by Zsófia L. Bárány, Sciences Po and CEPR and Christian Siegel, University of Kent. Discussion paper KDPE 1801, February 2018.
It is well known that technological change is not only one of the key drivers of overall economic growth, but also has implications for inequality.
Developed economies have seen a large reallocation from goods to the service sector. In the US for example, while the goods sector accounted for about 44% of total hours worked in 1960, by 2010 this was down to just 21%. The economic literature on structural transformation typically explains these changes by pointing to differences in productivity growth across sectors. As goods and services tend to be complements in consumption and labor productivity grows faster in goods than in other sectors, supply outgrows demand for goods, leading to a reduction of employment in the goods sector and a rise in service employment.
A different strand of literature has documented the polarization of occupational employment. The demand for labor in traditionally middle-earning occupations has fallen, resulting in a reduction in their employment share and their wages compared to low and high-earning jobs. Again the main explanation put forward in the literature is one based on biased technological change, in this case at the level of tasks. The argument is that the advent of computers and information and communication technologies adversely affected workers in occupations more intensive in routine tasks (routine occupations), which are in the middle of the wage distribution, and complemented workers performing abstract tasks, at the top of the wage distribution.
A closer look at the data shows that the contraction in goods sector employment happened exclusively through a reduction of routine employment, and vice versa almost all of the decline in routine employment occurred in the goods sector. These patterns not only highlight that there is a close connection between the sectoral and occupational employment reallocations, but also are the reason for why it is difficult to identify the true nature of technological change. In this paper we take a new approach to disentangle to what degree technological change is truly biased across sectors and to what degree across occupations.
In our analysis we focus on the production side of the economy without imposing a priori restrictions on how technological change occurs. Specifying a flexible model that is consistent with structural change and labor market polarization, we start from the assumption that a job’s productivity is specific both to the occupation and to the sector of the worker. Making some assumptions about the interactions between different occupations (i.e. the sectoral production function), we use US data over 1960 to 2010 on income shares of various occupations within a sector, as well as relative prices of sectoral outputs and overall growth in GDP per worker, to infer how productivities have evolved over time for each sector-occupation cell.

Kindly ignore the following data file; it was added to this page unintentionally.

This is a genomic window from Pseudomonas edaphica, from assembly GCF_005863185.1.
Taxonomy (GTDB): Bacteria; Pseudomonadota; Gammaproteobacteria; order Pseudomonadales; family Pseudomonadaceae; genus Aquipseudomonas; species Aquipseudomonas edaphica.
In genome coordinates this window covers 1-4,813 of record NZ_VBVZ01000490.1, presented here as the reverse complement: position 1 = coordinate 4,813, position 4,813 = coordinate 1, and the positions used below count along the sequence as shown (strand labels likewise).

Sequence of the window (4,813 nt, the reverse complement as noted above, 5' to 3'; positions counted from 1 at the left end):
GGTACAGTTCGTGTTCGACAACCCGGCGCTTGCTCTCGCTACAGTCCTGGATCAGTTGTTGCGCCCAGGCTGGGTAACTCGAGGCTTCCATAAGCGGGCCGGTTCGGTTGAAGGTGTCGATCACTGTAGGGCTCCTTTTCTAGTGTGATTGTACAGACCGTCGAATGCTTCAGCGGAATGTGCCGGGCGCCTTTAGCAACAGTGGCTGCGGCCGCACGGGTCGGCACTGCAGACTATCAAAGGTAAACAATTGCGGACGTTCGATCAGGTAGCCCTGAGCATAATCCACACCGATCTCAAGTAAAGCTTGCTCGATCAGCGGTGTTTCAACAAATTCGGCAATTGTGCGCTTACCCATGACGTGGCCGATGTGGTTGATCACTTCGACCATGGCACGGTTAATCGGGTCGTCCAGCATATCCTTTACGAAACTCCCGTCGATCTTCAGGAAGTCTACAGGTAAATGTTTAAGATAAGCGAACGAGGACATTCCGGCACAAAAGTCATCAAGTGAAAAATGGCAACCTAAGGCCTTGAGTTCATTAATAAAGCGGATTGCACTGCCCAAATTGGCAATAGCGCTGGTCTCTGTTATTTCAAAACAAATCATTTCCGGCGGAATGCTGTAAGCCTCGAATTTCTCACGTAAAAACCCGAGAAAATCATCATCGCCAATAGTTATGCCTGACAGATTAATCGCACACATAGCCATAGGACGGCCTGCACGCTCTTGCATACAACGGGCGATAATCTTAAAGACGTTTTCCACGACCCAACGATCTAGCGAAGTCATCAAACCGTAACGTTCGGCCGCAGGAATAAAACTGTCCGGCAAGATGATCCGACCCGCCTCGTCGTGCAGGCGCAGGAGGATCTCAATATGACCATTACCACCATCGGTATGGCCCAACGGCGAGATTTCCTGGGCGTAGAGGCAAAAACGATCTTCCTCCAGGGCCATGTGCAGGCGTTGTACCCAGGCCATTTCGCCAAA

We then look for common factors in technological change to gauge the extent to which productivity growth is specific to certain sectors (after controlling for the role of occupations) or to certain occupations (controlling for sectors). Our results show that most of productivity changes are not neutral, but biased across occupations (around 70%) and to a lesser extent across sectors (around 5%), and that a significant part of technology is specific to the sector-occupation cell (around 25%). Moreover, our model highlights that by far most of the observed employment reallocations are due to occupational differences in technological change.
We view our analysis as a first step towards evaluating policies in the rapidly changing labor markets. Recently much of the political debate has focused on active labor market policies (such as training programs), and on protectionist policies aiming at maintaining certain industries of the home economy. While in our model there are no frictions or externalities which would justify these policies, our results shed light on the technology side of the economy and attribute a large role to occupation-specific changes. An implication of these findings is that policies targeting workers’ occupational choice might be better at improving labor market outcomes than industrial policies.
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